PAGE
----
Author Topic: Hypertension  (Read 2798 times)

Offline Sam (Fussy_Furball)

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« Reply #1 on: January 14, 2009, 16:30:17 PM »
Hypertension is the medical term for high blood pressure, which has recently beenrecognised as an important condition in cats.  Both primary (‘essential’) and secondary hypertension are seen in cats, as in people. With primary hypertension, the disease occurs independently but, in secondary hypertension, the high blood pressure is due to another underlying disease. The most common causes of secondary hypertension in cats are chronic kidney failure and hyperthyroidism (an overactive thyroid gland).

Effects of hypertension

Hypertension is damaging to the body, but the effects are most serious in certain vulnerable organs, namely:

• the eyes (where it can cause bleeding, visual impairment and even full blindness);
• the brain and nervous system (where it can cause spontaneous bleeding and neurological disturbances);
• the heart (where over time it can cause thickening of the wall of the heart and compromise heart function);
• the kidneys (where it may increase the risk of kidney failure developing, or result in significant worsening of existing kidney

Clinical findings

Because hypertension is often an effect of other diseases, cats with high blood pressure may simply show signs attributable to their underlying problem. In many patients, no specific signs of hypertension will be seen until the condition advances to the point where there is spontaneous bleeding into the eye or retinal detachment - these cats often develop noticeable ocular abnormalities or sudden blindness. However, early recognition of hypertension to avoid these severe and often permanently damaging effects is obviously desirable. Some cats with hypertension do appear depressed, lethargic and withdrawn. Although these signs may be subtle, many owners notice an improvement in their cat’s behaviour once hypertension has been managed successfully.


Hypertension should be suspected as a possibility in any cat with chronic renal failure, hyperthyroidism or heart disease. In addition, it
is important to consider hypertension in any cat that develops sudden-onset blindness or other ocular signs consistent with hypertension.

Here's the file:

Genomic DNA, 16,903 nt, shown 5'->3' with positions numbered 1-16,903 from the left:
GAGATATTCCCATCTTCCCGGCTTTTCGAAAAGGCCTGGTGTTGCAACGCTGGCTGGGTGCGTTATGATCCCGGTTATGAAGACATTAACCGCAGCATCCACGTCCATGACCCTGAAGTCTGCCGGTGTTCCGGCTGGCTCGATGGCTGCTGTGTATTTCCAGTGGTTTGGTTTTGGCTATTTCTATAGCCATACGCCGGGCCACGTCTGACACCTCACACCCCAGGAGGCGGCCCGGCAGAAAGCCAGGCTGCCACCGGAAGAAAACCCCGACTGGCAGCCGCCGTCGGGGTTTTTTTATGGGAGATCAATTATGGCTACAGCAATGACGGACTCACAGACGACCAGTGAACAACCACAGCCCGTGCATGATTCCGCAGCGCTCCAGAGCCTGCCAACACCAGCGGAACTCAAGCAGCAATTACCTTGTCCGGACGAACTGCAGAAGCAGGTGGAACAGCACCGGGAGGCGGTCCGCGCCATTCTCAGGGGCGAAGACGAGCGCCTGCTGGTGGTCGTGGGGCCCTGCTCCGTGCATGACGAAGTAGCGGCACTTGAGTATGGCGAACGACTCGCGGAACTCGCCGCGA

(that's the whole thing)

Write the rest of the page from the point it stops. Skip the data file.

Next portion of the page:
Older cats are more likely to develop hypertension, and it is desirable, therefore, to include blood pressure assessment in the routine clinical examination of these cats.

Diagnosis of hypertension is made by measurement of blood pressure, and equipment is available to do this simply and easily, using techniques very similar to those used in human medicine. Measuring blood pressure only takes a few minutes, is completely pain-free and is extremely well tolerated by most cats. A detailed eye examination is also essential because ocular disease is common in hypertensive cats.

Management of hypertensive cats

Management of hypertension has two broad aims: reducing the blood pressure using antihypertensive drugs (this is usually very successful in cats, and most cats just have to be treated once daily), and searching for an underlying disease (such as kidney failure) that has caused the hypertension. There is considerable individual variation in response to anti-hypertensive therapy and careful monitoring of blood pressure and ocular abnormalities is required (along with monitoring any underlying disease) to ensure optimum therapy.


In primary hypertension (where no underlying disease is present) it is usually possible to manage the hypertension and prevent future complications such as damage to the eyes. In cases of secondary hypertension, the longterm outlook is dependent on the nature and severity of the disease that has caused the high blood pressure. Although the hypertension can usually be managed, the underlying disease is not always curable (as in cases of kidney failure). Even in cats where blindness has occurred as an effect of their hypertension, control of the blood pressure is still extremely important. In most affected cats a good quality of life can be restored andfurther damage halted through appropriate therapy.

Information taken from:

The information is the opinion of the writer in the link to the website provided and is not a substitute for veterinary/professional advice.
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« Last Edit: July 25, 2009, 22:51:51 PM by Janeyk »
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